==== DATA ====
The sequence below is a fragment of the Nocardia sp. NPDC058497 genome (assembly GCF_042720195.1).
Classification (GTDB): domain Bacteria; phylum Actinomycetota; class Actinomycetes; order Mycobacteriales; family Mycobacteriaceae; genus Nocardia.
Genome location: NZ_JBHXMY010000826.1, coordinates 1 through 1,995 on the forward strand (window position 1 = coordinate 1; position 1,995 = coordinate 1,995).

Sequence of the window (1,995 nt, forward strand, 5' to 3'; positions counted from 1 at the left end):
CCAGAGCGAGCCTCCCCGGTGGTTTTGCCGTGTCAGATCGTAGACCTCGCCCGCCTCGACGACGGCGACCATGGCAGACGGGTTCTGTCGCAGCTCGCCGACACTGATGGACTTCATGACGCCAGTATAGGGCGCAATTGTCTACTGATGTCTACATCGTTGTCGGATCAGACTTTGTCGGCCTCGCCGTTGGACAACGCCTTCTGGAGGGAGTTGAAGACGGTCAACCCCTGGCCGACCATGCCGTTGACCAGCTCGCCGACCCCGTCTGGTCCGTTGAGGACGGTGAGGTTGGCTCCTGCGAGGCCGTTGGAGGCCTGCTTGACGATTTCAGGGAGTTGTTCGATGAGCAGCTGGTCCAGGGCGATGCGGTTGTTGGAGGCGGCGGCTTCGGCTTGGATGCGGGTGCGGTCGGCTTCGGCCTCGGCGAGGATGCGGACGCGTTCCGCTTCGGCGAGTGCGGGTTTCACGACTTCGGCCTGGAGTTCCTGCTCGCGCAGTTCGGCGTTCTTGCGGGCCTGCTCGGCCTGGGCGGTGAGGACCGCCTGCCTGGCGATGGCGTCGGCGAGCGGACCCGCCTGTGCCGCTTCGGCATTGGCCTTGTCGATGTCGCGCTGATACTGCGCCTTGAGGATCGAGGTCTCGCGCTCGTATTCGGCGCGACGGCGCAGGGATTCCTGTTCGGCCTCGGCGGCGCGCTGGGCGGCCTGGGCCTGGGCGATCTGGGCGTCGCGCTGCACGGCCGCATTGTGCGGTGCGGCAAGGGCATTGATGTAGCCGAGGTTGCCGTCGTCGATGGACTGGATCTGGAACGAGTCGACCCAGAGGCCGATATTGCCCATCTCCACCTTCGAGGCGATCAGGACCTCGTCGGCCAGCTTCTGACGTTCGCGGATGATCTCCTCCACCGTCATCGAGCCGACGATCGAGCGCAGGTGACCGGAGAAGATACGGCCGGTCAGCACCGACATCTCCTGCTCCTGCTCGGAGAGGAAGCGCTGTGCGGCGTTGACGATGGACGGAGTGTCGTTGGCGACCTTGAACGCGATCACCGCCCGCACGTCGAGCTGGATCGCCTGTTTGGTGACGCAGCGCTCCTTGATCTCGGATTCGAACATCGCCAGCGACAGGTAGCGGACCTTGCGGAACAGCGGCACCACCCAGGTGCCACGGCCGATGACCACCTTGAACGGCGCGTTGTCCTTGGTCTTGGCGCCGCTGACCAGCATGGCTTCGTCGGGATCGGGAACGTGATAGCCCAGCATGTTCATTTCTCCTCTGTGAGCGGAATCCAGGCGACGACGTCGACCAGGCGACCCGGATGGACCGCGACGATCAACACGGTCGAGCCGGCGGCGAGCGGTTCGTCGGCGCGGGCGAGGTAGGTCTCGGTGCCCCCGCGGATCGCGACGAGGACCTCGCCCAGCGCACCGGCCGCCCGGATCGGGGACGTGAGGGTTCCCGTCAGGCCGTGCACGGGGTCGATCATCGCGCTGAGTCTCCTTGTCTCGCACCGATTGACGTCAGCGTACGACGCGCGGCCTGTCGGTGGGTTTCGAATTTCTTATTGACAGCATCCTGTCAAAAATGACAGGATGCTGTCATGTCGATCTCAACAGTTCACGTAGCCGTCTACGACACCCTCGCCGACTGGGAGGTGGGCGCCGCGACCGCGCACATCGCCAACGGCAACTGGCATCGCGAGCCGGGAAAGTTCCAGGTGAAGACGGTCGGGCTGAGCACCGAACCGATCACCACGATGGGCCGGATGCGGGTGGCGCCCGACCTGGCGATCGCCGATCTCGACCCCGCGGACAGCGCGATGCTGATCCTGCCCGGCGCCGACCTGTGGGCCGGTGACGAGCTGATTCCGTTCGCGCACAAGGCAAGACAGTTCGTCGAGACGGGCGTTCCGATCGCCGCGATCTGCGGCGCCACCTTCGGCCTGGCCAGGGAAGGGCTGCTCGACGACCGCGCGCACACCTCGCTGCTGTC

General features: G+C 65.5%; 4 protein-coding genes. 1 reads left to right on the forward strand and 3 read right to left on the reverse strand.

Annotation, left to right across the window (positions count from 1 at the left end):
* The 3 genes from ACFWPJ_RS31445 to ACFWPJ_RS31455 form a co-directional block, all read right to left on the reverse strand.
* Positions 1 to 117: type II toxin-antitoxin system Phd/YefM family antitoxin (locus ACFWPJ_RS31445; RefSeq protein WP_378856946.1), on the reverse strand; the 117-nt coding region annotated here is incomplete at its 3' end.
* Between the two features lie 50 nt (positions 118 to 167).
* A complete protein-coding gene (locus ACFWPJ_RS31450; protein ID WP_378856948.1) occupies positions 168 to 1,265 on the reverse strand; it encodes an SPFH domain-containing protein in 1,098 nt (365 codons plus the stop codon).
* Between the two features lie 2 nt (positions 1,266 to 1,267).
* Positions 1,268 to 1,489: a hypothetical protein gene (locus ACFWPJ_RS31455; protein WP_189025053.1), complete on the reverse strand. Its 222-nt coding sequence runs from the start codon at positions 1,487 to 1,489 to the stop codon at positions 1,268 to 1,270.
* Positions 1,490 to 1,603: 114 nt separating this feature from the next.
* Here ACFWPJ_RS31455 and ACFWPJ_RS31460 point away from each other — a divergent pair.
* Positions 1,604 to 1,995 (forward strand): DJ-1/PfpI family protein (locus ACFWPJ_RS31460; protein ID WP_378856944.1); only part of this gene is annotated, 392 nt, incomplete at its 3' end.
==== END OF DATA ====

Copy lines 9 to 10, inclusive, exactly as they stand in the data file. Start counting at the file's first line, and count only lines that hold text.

* Positions 1 to 117: type II toxin-antitoxin system Phd/YefM family antitoxin (locus ACFWPJ_RS31445; RefSeq protein WP_378856946.1), on the reverse strand; the 117-nt coding region annotated here is incomplete at its 3' end.
* Between the two features lie 50 nt (positions 118 to 167).